Driving to the seaside it was as if the gods had taken a phenomenal scythe and sliced the horizon lower, all the tress and buildings and possible hills universally shorn so those of us looking skywards would see them and their work more clearly in the celestial wrap-around of December clouds.
Or it could be the new car’s surprising expanse of surrounding glass and panoramic exposures.
I am pleased to have my poem Dementia’s Mantra here in the latest edition of LossLit.
This journal has an aim to ‘explore the various influences of loss in literature’ and my found prose poem was written recently in response to visiting my father-in-law at the residential home where he was being cared for because of dementia [not complete, with drifting in and out of confusion and clarity] and other physical vulnerabilities. The poem’s mantra is his.
Jim sadly passed soon after. He was 91 and had a wonderful life, happily married for 66 years. In his many moments of clarity he was most appreciative of being visited while at the same time confused about where he was and why.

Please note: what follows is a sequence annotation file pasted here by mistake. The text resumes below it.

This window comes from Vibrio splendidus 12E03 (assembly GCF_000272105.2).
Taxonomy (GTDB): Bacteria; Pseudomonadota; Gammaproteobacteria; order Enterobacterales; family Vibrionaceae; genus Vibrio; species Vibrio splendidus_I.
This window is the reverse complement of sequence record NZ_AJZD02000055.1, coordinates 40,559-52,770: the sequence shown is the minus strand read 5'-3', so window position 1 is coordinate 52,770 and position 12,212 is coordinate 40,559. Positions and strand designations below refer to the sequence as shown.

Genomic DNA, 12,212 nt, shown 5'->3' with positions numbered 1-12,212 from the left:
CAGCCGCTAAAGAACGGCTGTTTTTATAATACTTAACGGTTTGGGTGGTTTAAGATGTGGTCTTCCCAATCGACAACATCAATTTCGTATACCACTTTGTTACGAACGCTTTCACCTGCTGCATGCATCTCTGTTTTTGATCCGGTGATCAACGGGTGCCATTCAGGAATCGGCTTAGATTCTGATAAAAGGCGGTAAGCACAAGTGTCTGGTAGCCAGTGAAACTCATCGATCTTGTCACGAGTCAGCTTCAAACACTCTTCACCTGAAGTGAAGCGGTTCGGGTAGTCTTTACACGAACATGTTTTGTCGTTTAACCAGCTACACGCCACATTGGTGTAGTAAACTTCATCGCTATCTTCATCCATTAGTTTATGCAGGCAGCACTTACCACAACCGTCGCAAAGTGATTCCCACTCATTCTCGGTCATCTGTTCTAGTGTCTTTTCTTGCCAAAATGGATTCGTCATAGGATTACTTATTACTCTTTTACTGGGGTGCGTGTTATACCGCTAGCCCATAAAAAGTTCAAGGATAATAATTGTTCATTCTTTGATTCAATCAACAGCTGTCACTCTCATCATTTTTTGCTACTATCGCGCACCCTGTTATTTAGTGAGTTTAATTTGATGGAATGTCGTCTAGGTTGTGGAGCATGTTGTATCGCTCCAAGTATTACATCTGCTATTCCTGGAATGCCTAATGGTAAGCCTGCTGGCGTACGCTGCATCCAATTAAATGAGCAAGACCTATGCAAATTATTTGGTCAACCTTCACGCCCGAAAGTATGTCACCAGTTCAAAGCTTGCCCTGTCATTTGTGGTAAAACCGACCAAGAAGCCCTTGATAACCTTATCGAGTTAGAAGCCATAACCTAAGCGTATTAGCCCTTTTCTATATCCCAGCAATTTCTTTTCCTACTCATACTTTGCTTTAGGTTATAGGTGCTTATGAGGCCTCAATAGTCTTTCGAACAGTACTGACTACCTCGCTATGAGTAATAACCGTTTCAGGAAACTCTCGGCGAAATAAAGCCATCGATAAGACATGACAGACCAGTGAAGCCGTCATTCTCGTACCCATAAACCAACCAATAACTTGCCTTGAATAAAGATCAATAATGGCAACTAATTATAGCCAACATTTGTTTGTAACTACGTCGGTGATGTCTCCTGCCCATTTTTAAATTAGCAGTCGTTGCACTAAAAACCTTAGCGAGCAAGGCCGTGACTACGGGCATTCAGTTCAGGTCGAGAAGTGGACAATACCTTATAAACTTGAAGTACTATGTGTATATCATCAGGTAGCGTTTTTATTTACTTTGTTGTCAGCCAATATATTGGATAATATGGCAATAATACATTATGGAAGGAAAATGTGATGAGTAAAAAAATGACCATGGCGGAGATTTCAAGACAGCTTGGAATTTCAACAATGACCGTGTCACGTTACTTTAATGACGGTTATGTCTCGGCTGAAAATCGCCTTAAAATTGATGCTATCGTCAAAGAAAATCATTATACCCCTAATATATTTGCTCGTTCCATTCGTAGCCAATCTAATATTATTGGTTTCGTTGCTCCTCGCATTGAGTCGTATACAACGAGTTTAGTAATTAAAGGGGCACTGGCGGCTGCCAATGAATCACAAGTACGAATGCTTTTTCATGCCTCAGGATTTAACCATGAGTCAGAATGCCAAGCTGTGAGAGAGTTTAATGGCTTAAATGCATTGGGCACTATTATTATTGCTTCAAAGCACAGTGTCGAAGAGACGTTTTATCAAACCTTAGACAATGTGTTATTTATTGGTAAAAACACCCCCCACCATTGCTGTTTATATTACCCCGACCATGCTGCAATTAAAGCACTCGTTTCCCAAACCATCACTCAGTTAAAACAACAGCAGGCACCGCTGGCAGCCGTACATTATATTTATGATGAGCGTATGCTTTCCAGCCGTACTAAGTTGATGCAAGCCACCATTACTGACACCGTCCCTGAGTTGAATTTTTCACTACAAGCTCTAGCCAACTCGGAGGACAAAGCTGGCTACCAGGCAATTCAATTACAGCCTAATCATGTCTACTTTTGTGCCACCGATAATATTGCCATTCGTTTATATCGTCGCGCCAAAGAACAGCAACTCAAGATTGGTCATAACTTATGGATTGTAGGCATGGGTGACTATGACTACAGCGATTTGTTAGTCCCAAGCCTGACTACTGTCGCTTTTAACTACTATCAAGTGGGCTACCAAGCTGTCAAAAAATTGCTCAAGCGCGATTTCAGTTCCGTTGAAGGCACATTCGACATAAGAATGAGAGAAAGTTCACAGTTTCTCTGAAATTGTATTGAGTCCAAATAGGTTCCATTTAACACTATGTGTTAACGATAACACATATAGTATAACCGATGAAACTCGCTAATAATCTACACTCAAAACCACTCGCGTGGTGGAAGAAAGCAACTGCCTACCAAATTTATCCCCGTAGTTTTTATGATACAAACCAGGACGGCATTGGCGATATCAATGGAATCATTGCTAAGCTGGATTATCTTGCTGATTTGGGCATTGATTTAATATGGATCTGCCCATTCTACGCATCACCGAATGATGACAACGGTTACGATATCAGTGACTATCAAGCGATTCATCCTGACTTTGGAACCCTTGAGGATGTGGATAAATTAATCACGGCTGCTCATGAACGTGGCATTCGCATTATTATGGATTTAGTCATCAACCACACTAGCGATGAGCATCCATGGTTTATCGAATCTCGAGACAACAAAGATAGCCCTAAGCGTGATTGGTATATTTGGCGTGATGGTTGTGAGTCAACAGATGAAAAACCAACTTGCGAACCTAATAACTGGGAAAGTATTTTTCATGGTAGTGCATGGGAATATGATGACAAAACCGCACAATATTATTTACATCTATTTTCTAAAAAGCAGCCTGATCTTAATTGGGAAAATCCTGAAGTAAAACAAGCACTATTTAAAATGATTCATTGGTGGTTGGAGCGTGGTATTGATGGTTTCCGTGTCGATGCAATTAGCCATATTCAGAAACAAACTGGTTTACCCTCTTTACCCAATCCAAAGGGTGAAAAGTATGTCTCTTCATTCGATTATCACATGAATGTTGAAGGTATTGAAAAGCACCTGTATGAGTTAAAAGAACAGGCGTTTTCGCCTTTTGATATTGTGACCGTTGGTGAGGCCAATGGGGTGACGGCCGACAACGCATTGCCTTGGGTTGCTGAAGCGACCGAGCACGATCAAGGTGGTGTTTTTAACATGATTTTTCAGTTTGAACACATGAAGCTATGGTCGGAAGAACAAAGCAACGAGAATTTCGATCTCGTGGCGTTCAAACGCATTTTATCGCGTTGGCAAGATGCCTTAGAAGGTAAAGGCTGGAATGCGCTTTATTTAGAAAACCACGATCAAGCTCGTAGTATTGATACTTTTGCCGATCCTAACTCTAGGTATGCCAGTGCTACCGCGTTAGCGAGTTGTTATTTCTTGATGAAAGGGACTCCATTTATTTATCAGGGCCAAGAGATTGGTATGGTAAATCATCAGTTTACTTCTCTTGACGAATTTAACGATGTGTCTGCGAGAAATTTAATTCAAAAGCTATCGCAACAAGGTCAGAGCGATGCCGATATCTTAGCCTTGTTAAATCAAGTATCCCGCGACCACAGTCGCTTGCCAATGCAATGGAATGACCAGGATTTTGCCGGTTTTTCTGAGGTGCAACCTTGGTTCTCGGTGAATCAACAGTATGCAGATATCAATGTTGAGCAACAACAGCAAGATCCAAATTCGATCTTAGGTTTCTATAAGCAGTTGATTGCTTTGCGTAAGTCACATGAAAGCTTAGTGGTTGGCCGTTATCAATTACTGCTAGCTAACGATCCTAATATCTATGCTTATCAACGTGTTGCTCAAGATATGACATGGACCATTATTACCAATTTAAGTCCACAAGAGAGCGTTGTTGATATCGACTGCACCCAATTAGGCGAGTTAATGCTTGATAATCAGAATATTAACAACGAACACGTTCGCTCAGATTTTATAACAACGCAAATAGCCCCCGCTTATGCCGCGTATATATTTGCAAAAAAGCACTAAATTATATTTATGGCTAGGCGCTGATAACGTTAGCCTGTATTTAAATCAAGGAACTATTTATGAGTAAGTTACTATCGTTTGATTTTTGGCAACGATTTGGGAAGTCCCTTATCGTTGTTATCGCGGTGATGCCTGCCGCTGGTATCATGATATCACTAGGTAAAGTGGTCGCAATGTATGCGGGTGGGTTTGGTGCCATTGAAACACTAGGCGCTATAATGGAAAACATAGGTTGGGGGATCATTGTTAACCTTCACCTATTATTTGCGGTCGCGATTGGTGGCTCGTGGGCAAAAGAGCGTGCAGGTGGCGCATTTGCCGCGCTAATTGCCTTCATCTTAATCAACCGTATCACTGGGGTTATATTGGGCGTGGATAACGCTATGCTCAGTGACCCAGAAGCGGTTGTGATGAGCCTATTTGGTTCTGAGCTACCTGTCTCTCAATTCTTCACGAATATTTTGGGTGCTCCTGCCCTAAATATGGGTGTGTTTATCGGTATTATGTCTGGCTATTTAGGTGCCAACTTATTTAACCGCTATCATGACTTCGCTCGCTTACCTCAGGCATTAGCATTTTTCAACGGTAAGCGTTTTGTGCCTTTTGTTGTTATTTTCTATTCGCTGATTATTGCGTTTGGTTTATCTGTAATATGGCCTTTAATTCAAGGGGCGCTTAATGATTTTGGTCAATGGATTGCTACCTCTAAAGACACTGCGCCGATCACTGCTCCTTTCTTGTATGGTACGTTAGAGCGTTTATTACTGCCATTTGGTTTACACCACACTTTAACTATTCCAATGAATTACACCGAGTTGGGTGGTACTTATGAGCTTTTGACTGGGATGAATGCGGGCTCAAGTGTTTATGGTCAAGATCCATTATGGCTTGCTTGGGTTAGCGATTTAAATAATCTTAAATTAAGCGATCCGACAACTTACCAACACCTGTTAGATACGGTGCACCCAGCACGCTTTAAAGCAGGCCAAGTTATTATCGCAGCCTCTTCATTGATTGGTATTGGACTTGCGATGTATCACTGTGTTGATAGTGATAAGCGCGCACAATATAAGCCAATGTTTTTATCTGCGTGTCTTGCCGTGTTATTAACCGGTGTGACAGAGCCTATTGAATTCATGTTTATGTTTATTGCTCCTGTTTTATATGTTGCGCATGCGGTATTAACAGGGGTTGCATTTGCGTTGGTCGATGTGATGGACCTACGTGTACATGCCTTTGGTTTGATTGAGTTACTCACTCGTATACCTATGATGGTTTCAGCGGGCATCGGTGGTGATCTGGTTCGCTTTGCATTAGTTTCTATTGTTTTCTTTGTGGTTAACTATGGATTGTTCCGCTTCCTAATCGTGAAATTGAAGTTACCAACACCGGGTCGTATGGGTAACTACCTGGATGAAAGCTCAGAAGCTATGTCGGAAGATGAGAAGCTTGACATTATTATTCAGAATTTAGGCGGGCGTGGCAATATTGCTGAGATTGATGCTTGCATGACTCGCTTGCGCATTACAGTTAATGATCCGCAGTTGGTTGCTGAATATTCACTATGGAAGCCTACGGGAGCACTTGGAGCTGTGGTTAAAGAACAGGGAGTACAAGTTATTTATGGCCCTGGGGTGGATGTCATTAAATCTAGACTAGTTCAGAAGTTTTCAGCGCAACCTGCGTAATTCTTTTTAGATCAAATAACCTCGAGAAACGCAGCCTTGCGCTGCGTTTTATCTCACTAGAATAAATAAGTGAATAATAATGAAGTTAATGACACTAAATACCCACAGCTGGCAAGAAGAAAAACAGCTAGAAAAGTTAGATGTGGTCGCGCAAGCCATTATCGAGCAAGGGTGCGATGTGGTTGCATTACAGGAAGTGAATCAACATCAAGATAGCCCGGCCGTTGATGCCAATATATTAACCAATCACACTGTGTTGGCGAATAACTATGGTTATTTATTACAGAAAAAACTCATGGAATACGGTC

moves to mothers
down voluptuous walked sunways
the flowers like babies
shine by the street
he thinks chrome
damp shine of green patch
on time for people summers
when children laughed heat
played on porches
in hollered doors
of a new
each bike’s greetings with
revolving knees graceful
he’d Kool-Aid tomorrow
knelt from a world
in a box
Playing around, and learning. Click the following link to open in a new window and my concrete poem opens up as an animated poem [GIF]:
Another of my found prose poems at Stride here today. Two more over next two days.
Always pleased to be at Stride in the company of other writers I always enjoy reading. Thank you Rupert.